Want the menu bar to be permanently fixed on top of the screen as the user scrolls down on your website? Simply add a position: sticky to the navigation bar, and that should do the magic.

#hamnav {
  position: sticky;
  top: 0;

But this will probably cause more problems on a small screen, so use it wisely.



The hamburger icon is an HTML symbol. Yes, changing the size is as easy as setting label[for="hamburger"] { font-size: XX em }.






Pure CSS Hamburger Menu (click to enlarge)



Thank you for reading, and we have come to the end of this tutorial. I hope that it has helped you to create a better menu system for your project, and if you have anything to add to this guide, please feel free to comment below. Good luck and happy coding!

25 thoughts on “2 Steps Simple Responsive Pure CSS Hamburger Menu”

  1. Hi,
    I am having a problem with this code – it works on my desktop when I resize but when I look at it on my mobile device (Samsung Galaxy S9 and Galaxy tab 7 ) it doesn’t work? I thought I might have stuffed something when I incorporated in my existing code but I just uploaded the original code and it is doing the same thing?

  2. Just wanted you to know that I this tutorial helped me out big time and I liked it so much I turned around and bought your book. Thank you for breaking things down in a sane and non-convoluted manner!

  3. This was by a clear mile the clearest and most concise example of a pure css ham nav and it was beautiful – thank you!

  4. Hello and thank you very much. That’s so short and easy to understand and works as is.
    May I please ask, could you maybe do a similar tutorial or maybe please could you share your ideas shortly as an answer .. how to do it, simple like this, but with submenus? there is no need at all for fancy transitions or so, and, the submenu items should be visible until the user ‘clicks’ them away, just to stay like
    menuitem 1
    menuitem 1.1
    menuitem 1.1
    menuitem 2
    .. like this. Maybe kindly please share your ideas? Pure CSS if possible Thank you 🙂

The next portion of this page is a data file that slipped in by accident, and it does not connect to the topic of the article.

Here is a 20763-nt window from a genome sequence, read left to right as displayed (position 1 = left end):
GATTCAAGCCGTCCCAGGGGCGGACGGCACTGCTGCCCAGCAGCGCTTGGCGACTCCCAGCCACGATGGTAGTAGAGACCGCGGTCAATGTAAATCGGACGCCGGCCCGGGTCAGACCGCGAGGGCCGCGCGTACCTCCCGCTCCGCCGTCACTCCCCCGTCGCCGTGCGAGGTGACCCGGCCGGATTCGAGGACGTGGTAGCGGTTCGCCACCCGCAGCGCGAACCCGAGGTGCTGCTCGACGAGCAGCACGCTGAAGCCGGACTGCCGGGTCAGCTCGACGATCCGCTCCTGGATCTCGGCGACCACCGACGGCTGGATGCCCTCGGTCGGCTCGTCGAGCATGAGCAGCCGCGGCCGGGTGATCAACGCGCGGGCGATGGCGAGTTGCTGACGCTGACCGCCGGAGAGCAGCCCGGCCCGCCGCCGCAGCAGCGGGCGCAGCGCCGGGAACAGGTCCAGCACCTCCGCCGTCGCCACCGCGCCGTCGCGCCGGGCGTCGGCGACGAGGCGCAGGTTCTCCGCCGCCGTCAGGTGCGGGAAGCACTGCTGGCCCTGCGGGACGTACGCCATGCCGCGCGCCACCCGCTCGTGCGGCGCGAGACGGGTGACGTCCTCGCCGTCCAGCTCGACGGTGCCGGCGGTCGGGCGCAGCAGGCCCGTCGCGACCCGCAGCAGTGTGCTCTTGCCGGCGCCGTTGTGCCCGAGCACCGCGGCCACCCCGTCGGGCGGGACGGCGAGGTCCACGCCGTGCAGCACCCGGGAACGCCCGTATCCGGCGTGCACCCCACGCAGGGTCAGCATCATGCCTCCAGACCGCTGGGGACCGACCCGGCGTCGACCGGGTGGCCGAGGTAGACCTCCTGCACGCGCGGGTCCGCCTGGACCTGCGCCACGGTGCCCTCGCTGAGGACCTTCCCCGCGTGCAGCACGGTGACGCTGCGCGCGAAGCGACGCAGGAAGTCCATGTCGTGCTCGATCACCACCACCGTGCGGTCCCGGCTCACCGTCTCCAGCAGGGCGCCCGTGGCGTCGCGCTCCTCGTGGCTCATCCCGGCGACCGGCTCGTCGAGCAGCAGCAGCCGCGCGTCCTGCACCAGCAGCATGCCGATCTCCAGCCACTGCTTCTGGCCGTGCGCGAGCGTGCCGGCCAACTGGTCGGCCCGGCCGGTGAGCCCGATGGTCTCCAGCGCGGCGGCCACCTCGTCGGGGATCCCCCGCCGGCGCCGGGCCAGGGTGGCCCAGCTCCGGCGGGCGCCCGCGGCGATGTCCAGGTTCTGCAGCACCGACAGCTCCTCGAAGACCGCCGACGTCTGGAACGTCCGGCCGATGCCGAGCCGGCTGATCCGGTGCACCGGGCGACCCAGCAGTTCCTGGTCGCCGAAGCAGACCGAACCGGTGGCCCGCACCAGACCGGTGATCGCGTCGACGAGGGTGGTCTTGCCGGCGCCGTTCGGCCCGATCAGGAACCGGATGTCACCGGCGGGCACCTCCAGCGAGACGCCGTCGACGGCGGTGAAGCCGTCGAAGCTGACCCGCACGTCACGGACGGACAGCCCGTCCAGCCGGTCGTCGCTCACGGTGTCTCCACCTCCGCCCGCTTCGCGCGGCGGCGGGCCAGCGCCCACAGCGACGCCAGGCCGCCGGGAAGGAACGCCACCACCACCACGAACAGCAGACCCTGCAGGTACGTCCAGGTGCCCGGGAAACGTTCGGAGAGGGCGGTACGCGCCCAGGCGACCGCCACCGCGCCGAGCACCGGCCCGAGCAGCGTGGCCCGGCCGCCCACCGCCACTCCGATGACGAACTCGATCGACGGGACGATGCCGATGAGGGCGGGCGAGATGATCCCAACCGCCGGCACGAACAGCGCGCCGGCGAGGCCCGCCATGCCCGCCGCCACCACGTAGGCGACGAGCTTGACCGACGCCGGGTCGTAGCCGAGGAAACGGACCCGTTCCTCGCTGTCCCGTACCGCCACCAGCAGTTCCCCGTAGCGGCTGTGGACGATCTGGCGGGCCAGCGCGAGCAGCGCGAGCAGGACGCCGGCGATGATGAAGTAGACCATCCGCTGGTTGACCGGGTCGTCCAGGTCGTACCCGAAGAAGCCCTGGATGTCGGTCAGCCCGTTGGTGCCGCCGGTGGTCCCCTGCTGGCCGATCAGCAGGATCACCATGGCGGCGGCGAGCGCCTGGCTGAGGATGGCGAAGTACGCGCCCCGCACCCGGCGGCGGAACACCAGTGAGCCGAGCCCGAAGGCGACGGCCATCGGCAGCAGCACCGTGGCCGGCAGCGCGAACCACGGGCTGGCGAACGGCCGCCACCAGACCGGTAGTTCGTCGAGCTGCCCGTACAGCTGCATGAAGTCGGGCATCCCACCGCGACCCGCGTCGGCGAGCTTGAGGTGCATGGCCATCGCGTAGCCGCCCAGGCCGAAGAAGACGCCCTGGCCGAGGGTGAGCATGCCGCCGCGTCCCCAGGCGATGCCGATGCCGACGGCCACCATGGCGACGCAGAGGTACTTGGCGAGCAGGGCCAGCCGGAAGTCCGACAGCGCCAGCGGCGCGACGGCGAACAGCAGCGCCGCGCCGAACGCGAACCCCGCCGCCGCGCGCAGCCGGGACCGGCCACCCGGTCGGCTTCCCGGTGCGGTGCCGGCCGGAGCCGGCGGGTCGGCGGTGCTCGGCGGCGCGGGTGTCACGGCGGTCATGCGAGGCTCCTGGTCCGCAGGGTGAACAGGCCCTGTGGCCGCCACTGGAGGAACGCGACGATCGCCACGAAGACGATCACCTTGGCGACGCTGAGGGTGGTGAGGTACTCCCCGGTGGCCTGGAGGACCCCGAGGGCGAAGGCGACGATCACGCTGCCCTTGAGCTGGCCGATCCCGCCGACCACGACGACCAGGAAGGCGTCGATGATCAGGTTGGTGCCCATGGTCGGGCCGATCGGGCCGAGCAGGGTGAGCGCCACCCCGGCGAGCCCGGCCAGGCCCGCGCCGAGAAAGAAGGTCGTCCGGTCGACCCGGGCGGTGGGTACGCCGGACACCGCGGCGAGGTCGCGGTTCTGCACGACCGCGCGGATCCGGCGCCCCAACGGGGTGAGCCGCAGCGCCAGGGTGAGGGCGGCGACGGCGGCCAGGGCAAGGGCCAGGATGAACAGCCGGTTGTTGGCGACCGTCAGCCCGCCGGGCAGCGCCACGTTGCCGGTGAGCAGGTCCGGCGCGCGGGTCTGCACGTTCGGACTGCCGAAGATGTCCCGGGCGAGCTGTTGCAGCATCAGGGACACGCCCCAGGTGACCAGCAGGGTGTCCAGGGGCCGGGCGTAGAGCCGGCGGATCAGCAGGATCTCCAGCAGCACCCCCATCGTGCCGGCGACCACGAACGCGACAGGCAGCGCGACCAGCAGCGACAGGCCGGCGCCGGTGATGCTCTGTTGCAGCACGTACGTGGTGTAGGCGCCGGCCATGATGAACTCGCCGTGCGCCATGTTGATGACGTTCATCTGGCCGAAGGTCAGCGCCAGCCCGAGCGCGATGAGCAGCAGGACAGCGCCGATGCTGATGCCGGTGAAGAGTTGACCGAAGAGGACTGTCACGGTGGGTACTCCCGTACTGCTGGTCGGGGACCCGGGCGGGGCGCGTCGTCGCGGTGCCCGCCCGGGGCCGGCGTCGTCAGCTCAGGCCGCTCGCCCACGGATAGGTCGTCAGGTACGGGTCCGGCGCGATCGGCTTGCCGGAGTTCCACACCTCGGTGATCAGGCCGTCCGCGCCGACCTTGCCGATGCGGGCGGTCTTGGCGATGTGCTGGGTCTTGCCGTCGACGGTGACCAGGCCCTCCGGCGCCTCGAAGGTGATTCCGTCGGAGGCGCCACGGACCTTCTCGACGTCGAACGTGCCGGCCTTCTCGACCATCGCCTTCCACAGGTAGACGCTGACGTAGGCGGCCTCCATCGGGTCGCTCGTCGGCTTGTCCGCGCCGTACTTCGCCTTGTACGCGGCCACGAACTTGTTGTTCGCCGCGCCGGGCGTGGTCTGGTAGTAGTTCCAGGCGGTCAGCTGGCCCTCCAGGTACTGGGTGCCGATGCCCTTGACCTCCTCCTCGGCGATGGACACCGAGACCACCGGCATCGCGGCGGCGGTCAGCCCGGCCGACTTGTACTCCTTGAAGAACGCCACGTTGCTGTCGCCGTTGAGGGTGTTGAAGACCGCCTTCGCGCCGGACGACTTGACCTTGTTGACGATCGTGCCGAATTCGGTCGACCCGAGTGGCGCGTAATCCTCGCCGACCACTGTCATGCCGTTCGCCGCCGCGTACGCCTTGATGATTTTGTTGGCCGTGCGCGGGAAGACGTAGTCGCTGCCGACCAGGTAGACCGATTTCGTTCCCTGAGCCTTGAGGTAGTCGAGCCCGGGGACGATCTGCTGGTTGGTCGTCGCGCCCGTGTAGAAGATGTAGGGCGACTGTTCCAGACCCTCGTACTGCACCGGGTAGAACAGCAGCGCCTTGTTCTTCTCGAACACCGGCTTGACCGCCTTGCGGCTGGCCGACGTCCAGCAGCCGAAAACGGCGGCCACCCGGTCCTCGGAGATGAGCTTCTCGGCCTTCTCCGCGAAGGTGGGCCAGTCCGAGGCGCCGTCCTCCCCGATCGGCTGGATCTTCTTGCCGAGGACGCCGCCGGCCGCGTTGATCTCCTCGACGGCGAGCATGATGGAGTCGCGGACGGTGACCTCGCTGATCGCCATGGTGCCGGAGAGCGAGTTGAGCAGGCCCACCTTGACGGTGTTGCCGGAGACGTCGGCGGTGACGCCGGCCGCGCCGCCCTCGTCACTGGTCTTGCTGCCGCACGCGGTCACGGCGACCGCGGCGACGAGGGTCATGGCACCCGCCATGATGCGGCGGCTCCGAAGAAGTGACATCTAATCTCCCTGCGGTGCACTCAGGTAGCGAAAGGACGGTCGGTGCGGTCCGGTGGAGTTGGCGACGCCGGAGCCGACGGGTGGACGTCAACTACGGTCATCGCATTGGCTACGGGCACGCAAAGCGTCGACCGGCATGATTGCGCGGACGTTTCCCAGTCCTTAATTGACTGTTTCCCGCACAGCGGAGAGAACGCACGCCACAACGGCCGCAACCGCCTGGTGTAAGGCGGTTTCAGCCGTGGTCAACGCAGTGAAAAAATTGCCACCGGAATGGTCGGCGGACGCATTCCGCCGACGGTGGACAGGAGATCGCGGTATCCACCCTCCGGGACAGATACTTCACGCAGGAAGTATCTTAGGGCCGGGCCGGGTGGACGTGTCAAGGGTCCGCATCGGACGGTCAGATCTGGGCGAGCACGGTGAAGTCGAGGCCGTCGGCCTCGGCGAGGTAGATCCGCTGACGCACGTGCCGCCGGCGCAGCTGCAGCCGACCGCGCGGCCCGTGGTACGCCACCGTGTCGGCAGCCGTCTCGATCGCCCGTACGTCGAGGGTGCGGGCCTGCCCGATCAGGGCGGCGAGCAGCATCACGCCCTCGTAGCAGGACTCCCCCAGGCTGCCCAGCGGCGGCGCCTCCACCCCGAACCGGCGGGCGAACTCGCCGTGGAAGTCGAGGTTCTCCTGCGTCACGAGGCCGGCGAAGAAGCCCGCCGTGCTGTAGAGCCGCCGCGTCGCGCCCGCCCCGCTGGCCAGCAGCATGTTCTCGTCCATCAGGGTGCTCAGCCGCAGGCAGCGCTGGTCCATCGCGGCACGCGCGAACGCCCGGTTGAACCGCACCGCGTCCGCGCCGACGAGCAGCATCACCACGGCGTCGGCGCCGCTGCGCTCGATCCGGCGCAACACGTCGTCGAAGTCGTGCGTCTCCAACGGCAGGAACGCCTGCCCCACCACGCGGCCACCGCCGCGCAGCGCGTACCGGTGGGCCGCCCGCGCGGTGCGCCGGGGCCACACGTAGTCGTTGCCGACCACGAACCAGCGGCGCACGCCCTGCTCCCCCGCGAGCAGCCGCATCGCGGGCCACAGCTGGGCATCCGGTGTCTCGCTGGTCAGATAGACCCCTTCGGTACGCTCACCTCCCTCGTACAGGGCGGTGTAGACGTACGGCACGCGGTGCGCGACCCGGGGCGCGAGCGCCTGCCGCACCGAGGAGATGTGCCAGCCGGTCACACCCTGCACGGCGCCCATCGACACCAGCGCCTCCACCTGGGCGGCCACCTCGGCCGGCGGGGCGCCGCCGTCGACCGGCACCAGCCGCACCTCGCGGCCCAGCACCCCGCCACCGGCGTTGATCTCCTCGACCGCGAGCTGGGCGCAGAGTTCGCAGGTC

5. Thanks, nice presentation. I had some issues which I resolved. My issue was one that many people may have, that is converting an existing code base that already has an horizontal list li menu. It took quite a few changes to implement this. Such as not using any of the “Big Screen” code, and redoing the existing css to make it all play nice. All that said, thanks, saved me a ton of time, and a much simpler solution than any other way I saw available.

  6. Actually I was able to solve problem of menu appearing behind other elements by adding
    z-index: 99 !important;
    to my navigation. It works great now. Thanks for this guide!

  7. What is the purpose of using a check box input? This is the second article I’ve read on this subject, both of which call of the check box. And in both cases, using the provided code renders a visible check box on full size screens, and zero responsiveness to the navigation bar.

    1. Really!? How about “actually reading through the entire tutorial and watch the YouTube video”? 🙄 *Hint* The magic happens with #hamnav input:checked ~ #hamitems…

  8. This is amazing! I love it! I made a nice square button with
    nav label {
    /* … */
    border-radius: 5px;
    width: 48px;
    line-height: 48px;
    text-align: center;
    vertical-align: middle;

    One question, though: when the menu is opened, each link visually takes up the full width of the viewport, but most of it does not respond to click/tap. This can be seen in the browser with your example embedded on this page; you have to hover the mouse exactly over the text for the hyperlink to show. Is there any way to make the clickable zone for each navigation link take up the full width, including empty space? Thanks!

  9. After struggling with tons of tricks for hamburger menu (mobile view), i found this one is so simple, easy, and work for my web. No jquery or external script. Thanks.

  10. This was a lot easier to follow than other tutorials I’ve seen. However, mine isn’t working. The hamburger icon is present, but the menu doesn’t drop down once I click on it. Is there a way that we can fix this? I copy and pasted the code, so it should be working. I changed the background color, but that’s it. Also, is there a way that I can resize the hamburger icon. I tried everything with no luck. Thanks for your time and this tutorial.

    1. 1) Resizing the hamburger icon is as easy as adding label[for="hamburger"] { font-size: XX }
      2) The <input type="checkbox" id="hamburger"/> MUST be in the same container as the <ul> menu, since we are targeting them as siblings in CSS – #page-nav input:checked ~ ul { OPEN MENU }

  11. Johnny Baxter

    I echo the comment above, been looking at loads of tutorials on this today and this was by far the clearest I have found, really well set out and explained.

    I did find the ☰ code doesn’t display in some older browsers, and as the average age of the people using the website I am managing is probably quite old, I decided to create a little hamburger image instead and it works a treat, even on Chrome v18!


  12. That has to be the clearest Hamburger menu tutorial I have ever come across – none of the messing about with borders and box shadows to create the lines. Thank you